|New homeowner Teddy Tessera, donor Mary Ann Elliott, and Habitat for Humanity Executive Director Jon Smoot speak to supporters at the Winery at Bull Run.|
|4537 Garbo Court|
The house had been donated to Habitat by Mary Ann Elliott, a former defense contractor who started a charitable foundation. Elliott had originally purchased the house for a homeless woman and her four children.
Not only did the woman not pay the utility bills, but she completely destroyed the house, Elliott says. “I was overwhelmed by the deterioration.” It was infested with cockroaches, ruined by water leaks, and there were holes in the walls. Elliott eventually had the family evicted and donated the house to Habitat.
Once the house was totally fixed up – it had to stripped down to the studs – with much of the work done by volunteers, Habitat put it on the market for $350,000. Habitat sought a buyer that met the group’s criteria – an income less than 80 percent of the area median and the wherewithal to make monthly payments on a fixed-rate mortgage. The mortgage payments will support other Habitat projects.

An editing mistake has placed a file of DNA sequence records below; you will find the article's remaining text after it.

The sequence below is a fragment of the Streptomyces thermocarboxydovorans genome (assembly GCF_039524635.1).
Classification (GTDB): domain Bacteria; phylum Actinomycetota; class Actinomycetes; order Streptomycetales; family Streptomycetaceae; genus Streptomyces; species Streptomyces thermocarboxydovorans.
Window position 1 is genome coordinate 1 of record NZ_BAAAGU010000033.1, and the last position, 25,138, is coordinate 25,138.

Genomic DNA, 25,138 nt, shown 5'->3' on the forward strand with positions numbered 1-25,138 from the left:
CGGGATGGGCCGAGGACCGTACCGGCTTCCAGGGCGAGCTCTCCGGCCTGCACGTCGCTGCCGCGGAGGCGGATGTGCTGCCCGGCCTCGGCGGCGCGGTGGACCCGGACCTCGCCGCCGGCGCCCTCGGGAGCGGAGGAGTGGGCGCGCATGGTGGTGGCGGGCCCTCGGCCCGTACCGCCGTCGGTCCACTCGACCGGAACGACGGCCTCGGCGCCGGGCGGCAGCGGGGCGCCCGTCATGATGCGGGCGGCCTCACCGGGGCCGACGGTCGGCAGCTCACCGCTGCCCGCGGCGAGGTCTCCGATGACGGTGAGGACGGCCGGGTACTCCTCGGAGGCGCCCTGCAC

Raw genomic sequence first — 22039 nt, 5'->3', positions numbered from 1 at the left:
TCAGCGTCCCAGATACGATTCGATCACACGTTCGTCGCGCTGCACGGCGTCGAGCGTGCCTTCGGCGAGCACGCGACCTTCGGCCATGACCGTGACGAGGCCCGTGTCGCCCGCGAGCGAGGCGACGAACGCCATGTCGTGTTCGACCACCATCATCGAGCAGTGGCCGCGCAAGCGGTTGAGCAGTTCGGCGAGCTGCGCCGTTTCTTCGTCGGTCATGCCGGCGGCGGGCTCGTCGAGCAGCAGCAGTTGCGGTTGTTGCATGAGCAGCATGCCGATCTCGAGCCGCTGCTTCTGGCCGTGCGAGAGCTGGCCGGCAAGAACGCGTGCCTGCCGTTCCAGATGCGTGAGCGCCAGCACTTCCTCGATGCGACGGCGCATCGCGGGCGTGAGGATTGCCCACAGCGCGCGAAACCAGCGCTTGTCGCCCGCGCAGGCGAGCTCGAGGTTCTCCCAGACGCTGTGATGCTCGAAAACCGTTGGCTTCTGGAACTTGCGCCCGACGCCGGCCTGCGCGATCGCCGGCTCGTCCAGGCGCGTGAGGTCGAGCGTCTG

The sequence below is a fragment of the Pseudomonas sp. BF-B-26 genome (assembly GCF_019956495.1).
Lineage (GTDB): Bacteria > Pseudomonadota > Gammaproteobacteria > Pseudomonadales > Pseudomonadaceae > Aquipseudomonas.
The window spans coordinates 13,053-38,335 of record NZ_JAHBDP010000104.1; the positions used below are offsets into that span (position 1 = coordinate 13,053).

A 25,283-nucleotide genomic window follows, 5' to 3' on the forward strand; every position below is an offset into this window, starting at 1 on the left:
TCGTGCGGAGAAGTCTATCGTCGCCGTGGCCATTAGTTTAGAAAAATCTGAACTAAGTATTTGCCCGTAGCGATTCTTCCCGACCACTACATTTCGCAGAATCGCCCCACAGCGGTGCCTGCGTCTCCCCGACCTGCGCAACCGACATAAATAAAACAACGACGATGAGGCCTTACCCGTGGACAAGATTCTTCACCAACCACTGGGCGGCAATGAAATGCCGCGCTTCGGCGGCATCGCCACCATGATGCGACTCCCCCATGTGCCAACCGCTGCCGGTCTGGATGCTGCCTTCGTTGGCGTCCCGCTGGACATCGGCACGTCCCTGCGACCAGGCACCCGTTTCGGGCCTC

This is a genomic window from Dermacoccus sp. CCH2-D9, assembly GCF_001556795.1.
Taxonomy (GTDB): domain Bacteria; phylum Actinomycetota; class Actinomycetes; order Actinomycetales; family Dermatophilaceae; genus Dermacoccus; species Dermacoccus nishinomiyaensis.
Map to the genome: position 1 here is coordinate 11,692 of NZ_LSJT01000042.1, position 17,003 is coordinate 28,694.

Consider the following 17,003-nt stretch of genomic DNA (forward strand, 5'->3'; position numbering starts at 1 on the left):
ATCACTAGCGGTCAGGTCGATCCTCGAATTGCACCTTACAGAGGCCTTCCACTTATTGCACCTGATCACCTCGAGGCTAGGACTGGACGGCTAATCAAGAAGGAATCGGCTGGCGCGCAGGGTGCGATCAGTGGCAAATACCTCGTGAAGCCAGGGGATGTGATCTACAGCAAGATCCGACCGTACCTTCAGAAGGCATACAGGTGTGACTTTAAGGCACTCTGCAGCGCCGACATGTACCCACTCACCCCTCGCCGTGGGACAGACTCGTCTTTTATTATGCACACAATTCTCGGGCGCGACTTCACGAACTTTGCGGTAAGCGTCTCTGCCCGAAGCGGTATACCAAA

Tessera, an accountant who works for the City of Alexandria, clearly qualified. Originally from Eritrea, he’s been in the country for 14 years and supports his 80-year-old father, who doesn’t speak English. He had been renting an apartment in Arlington and had been looking to buy a house for some time but wasn’t able to find anything affordable in this area.
Habitat has built or rehabilitated 92 houses in Northern Virginia and is the only group in the area that focuses on home ownership for lower-income people, says Executive Director Jon Smoot. People might find it hard to believe that someone with a good job can’t afford to buy a house, he says, but that can be the case here, which has some of the highest average housing prices in the country.
“Affordability is a relative term,” Tessera says. He had put money down on other properties but was shut out when others were willing to pay $5,000 above the asking price.
Tessera likes the fact that Garbo Court, in the Cavalcade community, is so close to a bus stop on Ravensworth Road. He was touched by Elliott’s story, he says, and promises to take good care of the house.
Elliott’s story is a remarkable one. She calls herself “a country girl who made good.” She is an eighth-grade dropout who got married at 14, had three children by the time she was 22, and was a widow at 32. She started working in sales for a satellite communications company and in 1991 founded Arrowhead Global Solutions Inc. (now known as Harris CapRock Government Solutions), which grew rapidly, and by 2005, had $100 million in revenues.